The First and Deputy First Minister are completely opposed in their views on the United Kingdom’s membership of the European Union.

Speaking during a visit to Enniskillen last Thursday, First Minister Arlene Foster explained why she is backing a UK exit from the European Union, while Deputy First Minister Martin McGuinness outlined his reasons for the UK to remain in Europe.

On June 23, 2016 voters across the UK will vote on whether to leave or remain in the European Union. Prime Minister David Cameron is campaigning to remain in a reformed EU and has described the vote as one of the biggest decisions “in our lifetimes”.

He has negotiated a deal with Europe which will take effect immediately if the UK votes to remain in the EU. It includes changes to migrant welfare payments, safeguards for Britain’s financial services and making it easier to block unwanted EU regulations. Six of David Cameron’s 21 Cabinet Ministers and London Mayor Boris Johnson have opposed him by backing an exit.

First Minister Arlene Foster’s message to Fermanagh farmers who are concerned about the impact a British exit would have on their farm subsidies, is: “We do need to have a very thorough conversation about that for two reasons.

“Firstly, if you look at the Common Agriculture Policy budget, it has reduced considerably over the years. In fact it is only 37 per cent of the budget in Europe now so it’s going down in any event.

“Secondly, if you look at what we did as a party, the DUP said that there had to be a longer period over which the single farm payment would be spread out so that it wouldn’t go to a flat rate immediately. In 10 years time there’s no doubt that the flat rate will be there, therefore the subsidy will go down and it will be spread out across the new entrant countries that are coming into the European Union.

“The thing to say to farmers is: nothing stays the same and if we stay inside the European Union things are not going to stay the same. If we were to leave there would have to be a discussion about how farmers would be supported in the future.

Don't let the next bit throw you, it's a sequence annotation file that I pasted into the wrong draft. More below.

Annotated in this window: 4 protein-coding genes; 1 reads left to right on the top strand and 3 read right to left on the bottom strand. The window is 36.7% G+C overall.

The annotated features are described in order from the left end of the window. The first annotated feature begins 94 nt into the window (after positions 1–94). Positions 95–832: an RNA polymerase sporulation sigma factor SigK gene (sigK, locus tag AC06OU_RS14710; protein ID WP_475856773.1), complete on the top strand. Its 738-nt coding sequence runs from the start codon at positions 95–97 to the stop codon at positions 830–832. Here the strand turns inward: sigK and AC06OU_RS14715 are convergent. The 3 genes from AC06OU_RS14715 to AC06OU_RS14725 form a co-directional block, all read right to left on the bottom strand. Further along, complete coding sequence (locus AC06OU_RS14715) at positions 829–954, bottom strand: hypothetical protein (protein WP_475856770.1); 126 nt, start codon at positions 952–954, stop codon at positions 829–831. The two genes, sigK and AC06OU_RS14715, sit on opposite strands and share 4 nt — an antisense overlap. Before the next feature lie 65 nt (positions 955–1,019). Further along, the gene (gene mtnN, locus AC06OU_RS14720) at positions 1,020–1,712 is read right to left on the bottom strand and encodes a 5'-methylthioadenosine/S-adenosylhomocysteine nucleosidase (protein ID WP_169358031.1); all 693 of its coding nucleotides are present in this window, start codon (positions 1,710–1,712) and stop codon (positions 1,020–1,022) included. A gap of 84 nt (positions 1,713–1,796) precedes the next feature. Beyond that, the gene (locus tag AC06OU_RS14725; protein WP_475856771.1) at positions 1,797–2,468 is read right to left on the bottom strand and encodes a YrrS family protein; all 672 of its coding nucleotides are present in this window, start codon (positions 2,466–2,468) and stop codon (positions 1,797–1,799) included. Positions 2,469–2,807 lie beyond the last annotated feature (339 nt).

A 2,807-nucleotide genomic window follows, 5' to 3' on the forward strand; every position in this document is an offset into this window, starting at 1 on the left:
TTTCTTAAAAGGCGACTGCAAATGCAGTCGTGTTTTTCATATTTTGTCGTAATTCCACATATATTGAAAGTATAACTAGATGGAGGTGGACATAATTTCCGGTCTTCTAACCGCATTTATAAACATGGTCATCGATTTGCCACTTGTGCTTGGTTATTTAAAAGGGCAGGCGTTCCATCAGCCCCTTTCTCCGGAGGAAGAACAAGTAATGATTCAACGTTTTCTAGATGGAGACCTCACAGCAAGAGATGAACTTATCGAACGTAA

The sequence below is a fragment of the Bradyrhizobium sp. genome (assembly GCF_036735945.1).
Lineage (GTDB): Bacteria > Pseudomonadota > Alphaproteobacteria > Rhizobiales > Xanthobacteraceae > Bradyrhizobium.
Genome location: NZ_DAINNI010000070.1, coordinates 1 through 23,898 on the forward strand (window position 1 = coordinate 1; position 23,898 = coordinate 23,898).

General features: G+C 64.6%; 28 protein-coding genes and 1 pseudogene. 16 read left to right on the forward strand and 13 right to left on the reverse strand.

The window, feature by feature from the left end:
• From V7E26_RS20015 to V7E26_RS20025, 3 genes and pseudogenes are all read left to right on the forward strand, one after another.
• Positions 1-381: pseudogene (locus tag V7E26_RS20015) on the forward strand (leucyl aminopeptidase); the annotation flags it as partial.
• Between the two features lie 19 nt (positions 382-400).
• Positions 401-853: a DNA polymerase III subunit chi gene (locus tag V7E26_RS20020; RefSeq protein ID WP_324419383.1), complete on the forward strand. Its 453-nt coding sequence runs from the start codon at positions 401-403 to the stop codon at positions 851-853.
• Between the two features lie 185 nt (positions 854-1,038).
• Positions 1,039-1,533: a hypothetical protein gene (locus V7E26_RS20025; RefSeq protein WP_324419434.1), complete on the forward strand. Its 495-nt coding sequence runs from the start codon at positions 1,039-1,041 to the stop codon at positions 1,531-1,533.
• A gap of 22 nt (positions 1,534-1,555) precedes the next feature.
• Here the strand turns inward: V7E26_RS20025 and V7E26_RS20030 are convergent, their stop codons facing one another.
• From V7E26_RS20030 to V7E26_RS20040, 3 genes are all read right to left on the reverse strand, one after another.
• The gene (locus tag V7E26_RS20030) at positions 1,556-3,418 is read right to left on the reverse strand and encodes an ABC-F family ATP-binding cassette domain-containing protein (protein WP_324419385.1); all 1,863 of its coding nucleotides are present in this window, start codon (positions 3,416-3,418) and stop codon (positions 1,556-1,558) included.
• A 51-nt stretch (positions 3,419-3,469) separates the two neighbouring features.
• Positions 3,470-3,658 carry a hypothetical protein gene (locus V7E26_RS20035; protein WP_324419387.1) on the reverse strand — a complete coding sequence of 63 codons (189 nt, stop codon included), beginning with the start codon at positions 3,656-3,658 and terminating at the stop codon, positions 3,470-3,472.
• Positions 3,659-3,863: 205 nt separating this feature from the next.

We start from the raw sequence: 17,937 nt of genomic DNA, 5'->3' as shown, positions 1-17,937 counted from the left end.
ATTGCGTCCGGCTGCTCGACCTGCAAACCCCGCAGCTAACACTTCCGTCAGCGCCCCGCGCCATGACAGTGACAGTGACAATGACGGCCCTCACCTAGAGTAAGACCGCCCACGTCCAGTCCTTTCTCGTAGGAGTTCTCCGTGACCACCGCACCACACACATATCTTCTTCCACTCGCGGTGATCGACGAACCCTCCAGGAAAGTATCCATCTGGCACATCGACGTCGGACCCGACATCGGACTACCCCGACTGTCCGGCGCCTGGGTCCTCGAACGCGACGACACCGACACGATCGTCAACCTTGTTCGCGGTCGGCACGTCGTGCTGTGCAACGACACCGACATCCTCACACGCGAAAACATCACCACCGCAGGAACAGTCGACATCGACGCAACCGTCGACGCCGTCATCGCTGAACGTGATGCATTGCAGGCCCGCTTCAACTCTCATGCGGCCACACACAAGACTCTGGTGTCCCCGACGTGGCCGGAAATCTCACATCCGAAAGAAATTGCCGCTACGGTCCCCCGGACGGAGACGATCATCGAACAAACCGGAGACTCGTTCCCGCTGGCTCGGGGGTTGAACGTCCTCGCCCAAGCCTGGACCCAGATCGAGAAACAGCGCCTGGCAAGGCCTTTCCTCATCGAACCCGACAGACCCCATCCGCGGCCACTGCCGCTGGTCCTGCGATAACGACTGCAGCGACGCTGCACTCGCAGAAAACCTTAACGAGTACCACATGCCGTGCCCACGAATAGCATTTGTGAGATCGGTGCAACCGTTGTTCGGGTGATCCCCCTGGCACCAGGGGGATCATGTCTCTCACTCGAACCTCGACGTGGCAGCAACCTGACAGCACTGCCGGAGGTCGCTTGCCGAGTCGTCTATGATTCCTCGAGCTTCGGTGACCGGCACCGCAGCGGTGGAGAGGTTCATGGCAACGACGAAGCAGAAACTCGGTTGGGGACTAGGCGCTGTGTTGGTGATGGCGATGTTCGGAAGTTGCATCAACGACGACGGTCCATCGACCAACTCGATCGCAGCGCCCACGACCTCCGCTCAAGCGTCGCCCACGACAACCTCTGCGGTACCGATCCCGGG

“We all know that the UK is a net contributor to the European Union and there’s more money going in than we get back, so, how do we make use of that money for farmers and businesses right across the UK?

“The thought that if we vote to leave the European Union on the 23rd that it will happen on the 24th is a nonsense. It will be a negotiated exit. I do not foresee checkpoints on the border. Relationships between ourselves and the Republic of Ireland have improved inexorably over the past number of years.

“Just as there are issues around those countries in the European mainland who are not part of the European Union, we will have to sort those issues out as well."

Deputy First Minister Martin McGuinness said: “An exit would be very bad, not only for Fermanagh, but for every one of Ireland’s 32 counties.

“The implications of this are very, very serious indeed. We think that the arguments to remain in the EU are absolutely compelling, it’s a no brainer.

“We have benefitted enormously from Europe over the course of many decades [for example] the level of support we have received for the farming community through the CAP programme.

“Quite clearly the overwhelming majority of our business community have been discussing this since a referendum on British exit was first mooted and they are overwhelmingly against leaving Europe. I think our universities would also be opposed.

“Many people would regard an exit from Europe as a backward step from the Good Friday and St. Andrews Agreements with it being mooted that conceivably we could end up with the re-instillation of border check points.

“European support for the peace process and very vital programmes such as the Peace Fund, INTERREG, Horizon 2020 has been enormous and has been hugely beneficial for our people.

“It’s interesting that the Ulster Farmers Union has said it can’t see a case for leaving but they are leaving it up to their individual members. The fact that they can’t see an argument for leaving the EU clearly suggests that they think we should stay in.

“In my view there’s absolutely no case for anyone voting to remove ourselves from Europe. It would be hugely detrimental on a social, political and economic level.”